5 Step 3: Use of auxiliary data for weight calibration

In certain cases we might have information about our statistical population (e.g. census counts or proportions from official statistics). We can then use these to ‘correct’ our weights. This adjustment is called calibration and consists on finding a new set of weights that are as near as possible the input (‘final’) weights but reproduce the population information exactly. Valliant et al (2013) explain that using the previous ‘final’ weights as input for the calibration step allows us to ‘borrow’ good estiamtion properties from those.

An important difference between this step and the one on non-response adjustment is that non-response adjustment requieres having information for both sampled respondents and non-respondents. Calibration only requieres information for respondents and population in general.

Here we will calibrate weights using a ‘raking’ procedure (explained in Valliant el al 2013 page 358). Unlike other calibration methods, ‘raking’ does not requiere information on cross-classification categories but just marginal population counts. In other words, we do not need the information from crossing several variables (although we can use it if available). As explained by Lumley (2010, page 139), the process is very much iterative. It involves post-stratifying on each set of variables in turn, and repeating the process until the weights stop changing.

The 7th ESS used cross-classifications of age group and gender plus region (separately) to calibrate UK data. Here we will try to reproduce their calibration. For more information on ESS post-stratification weights see their document: Documentation of ESS Post-Stratification Weights

5.1 Preparing data for calibration

First we will compute the interaction between gender and age with the categories used for calibration in the ESS.

data %<>%
mutate(agea_rec = cut(agea %>% as.numeric(), breaks = c(14, 34, 54, 99))) %>%
unite(col = gender_age_rec, gndr, agea_rec, remove = F) %>%
mutate(gender_age_rec = replace(x = gender_age_rec,
list = gender_age_rec %in% c("Female_NA", "Male_NA"),
values = NA ))

data %<>%
filter(!is.na(gender_age_rec), !is.na(region)) # see footnote in text below.

The total number of weighted units in each of the categories we will use for calibration can be seen in tables below6.

data %>%
group_by(gender_age_rec) %>%
summarise(total_n_sample = sum(final.weight))
## # A tibble: 6 x 2
##   gender_age_rec total_n_sample
##            <chr>          <dbl>
## 1 Female_(14,34]       278.3145
## 2 Female_(34,54]       441.9940
## 3 Female_(54,99]       465.4844
## 4   Male_(14,34]       256.5388
## 5   Male_(34,54]       357.8829
## 6   Male_(54,99]       426.7719
data %>%
group_by(region) %>%
summarise(total_n_sample = sum(final.weight))
## # A tibble: 12 x 2
##                      region total_n_sample
##                      <fctr>          <dbl>
##  1     North East (England)       108.7733
##  2     North West (England)       255.8543
##  3 Yorkshire and the Humber       165.7948
##  4  East Midlands (England)       175.9855
##  5  West Midlands (England)       177.8547
##  6          East of England       182.0182
##  7                   London       239.2660
##  8     South East (England)       320.6673
##  9     South West (England)       187.9519
## 10                    Wales       127.3771
## 11                 Scotland       222.2071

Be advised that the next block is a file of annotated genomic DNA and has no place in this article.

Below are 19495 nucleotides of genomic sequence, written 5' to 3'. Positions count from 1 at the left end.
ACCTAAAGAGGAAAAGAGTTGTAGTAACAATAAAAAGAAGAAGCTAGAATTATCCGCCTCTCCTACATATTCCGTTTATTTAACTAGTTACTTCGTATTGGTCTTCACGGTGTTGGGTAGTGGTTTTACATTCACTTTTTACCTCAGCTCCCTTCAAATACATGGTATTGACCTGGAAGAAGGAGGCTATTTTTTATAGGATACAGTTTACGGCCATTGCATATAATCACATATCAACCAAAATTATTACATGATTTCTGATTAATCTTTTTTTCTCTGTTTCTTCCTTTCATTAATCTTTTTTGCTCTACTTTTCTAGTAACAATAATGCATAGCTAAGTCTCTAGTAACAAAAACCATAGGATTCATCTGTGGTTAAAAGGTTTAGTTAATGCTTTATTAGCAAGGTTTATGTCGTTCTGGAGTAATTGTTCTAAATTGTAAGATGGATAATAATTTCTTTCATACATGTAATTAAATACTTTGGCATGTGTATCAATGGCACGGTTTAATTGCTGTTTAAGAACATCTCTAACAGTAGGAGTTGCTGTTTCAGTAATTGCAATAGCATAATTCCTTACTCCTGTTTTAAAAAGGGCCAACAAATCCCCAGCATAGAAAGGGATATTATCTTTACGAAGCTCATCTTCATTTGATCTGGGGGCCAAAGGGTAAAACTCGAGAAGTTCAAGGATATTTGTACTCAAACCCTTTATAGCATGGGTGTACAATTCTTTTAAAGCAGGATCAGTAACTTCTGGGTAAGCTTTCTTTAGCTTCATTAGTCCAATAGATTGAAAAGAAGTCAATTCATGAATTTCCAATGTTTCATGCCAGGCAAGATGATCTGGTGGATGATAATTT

## 12         Northern Ireland        63.2364

Now we import Eurostat data7 and recode it into ESS adjustment/post-stratification categories.

The data used in this guide are hosted in the author’s github page and the raw version can be checked in the following links:

age.gender.eurostat %<>%
spread(key = Age, value = Value)

age.gender.eurostat %<>%
mutate(15to34 = From 15 to 19 years + From 20 to 24 years +  From 25 to 29 years +
From 30 to 34 years,
35to54 = From 35 to 39 years + From 40 to 44 years + From 45 to 49 years +
From 50 to 54 years,
55to99 =  From 55 to 59 years + From 60 to 64 years + From 65 to 69 years +
From 70 to 74 years + 75 years or over) %>%
select(SEX, 15to34:55to99)

region.eurostat %<>%
gather(key = age, value = population, -Country)

region.eurostat %<>%
group_by(Country) %>%
summarise(pop_sum = sum(population) )

We will now scale the Eurostat data to our sample size. The idea is to obtain the weights that make our sample proportions look like those in Eurostat. For these, we will calculate how many respondents in our sample should pertain to each category if we had Eurostat proportions. We will use our sample size based only on (weighted) completed responses in our post-stratification adjustment variables (age, gender and region).

First we compute the total (weighted) observations in our sample of respondents.

data.calibration <- data

weighted.pop <- sum(data.calibration$final.weight) weighted.pop ##  2226.987 In the next chunk of code we will scale Eurostat population by age an gender data to the size of our sample. We will do this by dividing Eurostat absolute population numbers by the sum of population in all categories and multiplying it by the previously computed sum of weighted respondents. This will provide us a dataframe (‘age.gender.eurostat’) with the number of respondents our survey sample should have in each gender and age crossed category if it was to resemble the proportions found in reality (i.e. official statistics). age.gender.eurostat %<>% gather(key = age, value = population, -SEX) %>% unite(col = gender_age_rec, SEX, age) total.population <- age.gender.eurostat$population %>%
sum()

age.gender.eurostat %<>%
mutate(Freq = round(population/total.population * weighted.pop, 0) ) %>%
select(-population)